When Howe Gelb appears on my computer screen for our interview, he is wearing dark sunglasses, turquoise rings, and holding an “I Heart Dad” coffee mug. “You don’t mind the sunglasses, do you?” he asks. “It’s morning here. Also, they have built-in readers.”
Gelb celebrated his 60th birthday in October with a bash at Tucson’s Rialto Theater—one that was attended by Exene Cervenka, John Doe, and Scout Niblett. Over the past 30 years, he has produced around 50 albums, hopscotching across dozens of genres (punk, indie rock, country and jazz), and released under a flurry of band names. There were four albums with The Band of Blacky Ranchette, a pair of one-offs with OP8 and Arizona Amp Alternator, and a whopping 21 under his own name. Giant Sand, his best-known project, released 26 albums between 1985 and 2015.
For his latest record, Future Standards, he’s added a brand new moniker: The Howe Gelb Piano Trio, for an album that’s a reimagining of the American songbook. Recorded in New York, Amsterdam, and Tucson, the record features Gelb on piano; Danish bassist Thøger Lund (who has played with Great Sand for 15 years); and drummer Andrew Colburg, with guest vocals provided by Phoenix-based Lonna Kelley (whose voice recalls Dolly Parton’s) and a little help from a drummer who moonlights as a bartender at NYC’s Village Vanguard.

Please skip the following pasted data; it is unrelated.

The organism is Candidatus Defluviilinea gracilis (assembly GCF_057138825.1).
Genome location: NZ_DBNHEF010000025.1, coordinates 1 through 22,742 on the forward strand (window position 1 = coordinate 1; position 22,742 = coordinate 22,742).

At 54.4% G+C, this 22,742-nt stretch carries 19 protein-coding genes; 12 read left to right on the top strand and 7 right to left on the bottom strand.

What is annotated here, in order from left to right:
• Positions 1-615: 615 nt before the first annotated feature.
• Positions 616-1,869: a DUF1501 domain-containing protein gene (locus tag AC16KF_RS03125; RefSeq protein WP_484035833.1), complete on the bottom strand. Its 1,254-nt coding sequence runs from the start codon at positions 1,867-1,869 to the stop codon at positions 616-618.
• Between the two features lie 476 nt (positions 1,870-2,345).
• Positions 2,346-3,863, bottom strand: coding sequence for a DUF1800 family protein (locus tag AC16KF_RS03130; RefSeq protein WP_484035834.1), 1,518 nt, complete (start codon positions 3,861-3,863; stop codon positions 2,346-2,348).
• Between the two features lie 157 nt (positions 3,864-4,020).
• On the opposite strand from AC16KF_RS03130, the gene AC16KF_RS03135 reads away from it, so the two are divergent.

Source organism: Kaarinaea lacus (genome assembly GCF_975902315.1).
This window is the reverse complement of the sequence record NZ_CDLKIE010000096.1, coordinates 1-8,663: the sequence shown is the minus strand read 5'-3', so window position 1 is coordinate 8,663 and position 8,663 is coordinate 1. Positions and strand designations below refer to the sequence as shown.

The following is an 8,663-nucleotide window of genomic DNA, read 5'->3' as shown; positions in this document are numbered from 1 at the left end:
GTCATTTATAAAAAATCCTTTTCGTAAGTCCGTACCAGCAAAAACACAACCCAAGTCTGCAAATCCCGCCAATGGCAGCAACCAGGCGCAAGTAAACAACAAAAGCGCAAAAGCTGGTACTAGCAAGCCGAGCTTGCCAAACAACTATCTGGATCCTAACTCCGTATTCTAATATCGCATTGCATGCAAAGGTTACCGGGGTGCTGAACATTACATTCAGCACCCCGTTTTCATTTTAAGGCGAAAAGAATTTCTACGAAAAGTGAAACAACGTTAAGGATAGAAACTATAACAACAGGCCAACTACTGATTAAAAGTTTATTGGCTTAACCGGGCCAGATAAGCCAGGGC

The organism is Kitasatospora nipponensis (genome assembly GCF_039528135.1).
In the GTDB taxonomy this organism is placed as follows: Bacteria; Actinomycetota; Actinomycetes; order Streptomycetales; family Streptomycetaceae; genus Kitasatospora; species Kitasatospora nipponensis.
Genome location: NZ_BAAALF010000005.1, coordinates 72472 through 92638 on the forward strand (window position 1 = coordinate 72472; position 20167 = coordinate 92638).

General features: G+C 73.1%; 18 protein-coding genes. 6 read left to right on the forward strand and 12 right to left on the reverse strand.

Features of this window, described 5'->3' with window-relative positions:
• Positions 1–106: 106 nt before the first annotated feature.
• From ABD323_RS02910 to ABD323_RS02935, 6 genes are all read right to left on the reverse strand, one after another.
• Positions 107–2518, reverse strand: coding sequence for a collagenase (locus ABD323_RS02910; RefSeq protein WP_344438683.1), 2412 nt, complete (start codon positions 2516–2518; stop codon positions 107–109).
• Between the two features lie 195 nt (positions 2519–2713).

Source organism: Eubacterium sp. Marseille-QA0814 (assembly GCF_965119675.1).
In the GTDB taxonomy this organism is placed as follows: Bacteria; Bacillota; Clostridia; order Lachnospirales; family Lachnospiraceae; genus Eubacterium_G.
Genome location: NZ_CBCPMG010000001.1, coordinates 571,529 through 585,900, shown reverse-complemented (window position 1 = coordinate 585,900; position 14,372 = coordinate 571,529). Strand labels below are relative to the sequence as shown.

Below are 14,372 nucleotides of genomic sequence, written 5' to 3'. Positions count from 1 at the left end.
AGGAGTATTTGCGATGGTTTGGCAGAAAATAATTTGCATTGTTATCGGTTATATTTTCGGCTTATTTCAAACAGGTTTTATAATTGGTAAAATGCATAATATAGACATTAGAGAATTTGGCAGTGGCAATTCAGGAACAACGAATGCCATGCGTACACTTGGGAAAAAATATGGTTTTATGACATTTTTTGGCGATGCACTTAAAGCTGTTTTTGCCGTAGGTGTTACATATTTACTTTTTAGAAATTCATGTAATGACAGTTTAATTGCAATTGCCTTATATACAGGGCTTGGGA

Gelb moved to Tucson in 1972, after his family’s house in Pennsylvania was destroyed in a flood. Although he now spends a substantial amount of time in Europe (his wife is Danish), he’s still considered one of the leading lights of the Tucson indie music scene. In fact, on the day we spoke, Gelb was scheduled to give a TED Talk about that very topic. So, how was he going to approach it? “I haven’t figured it out yet,” he said. “Maybe I can practice on you.” Continue reading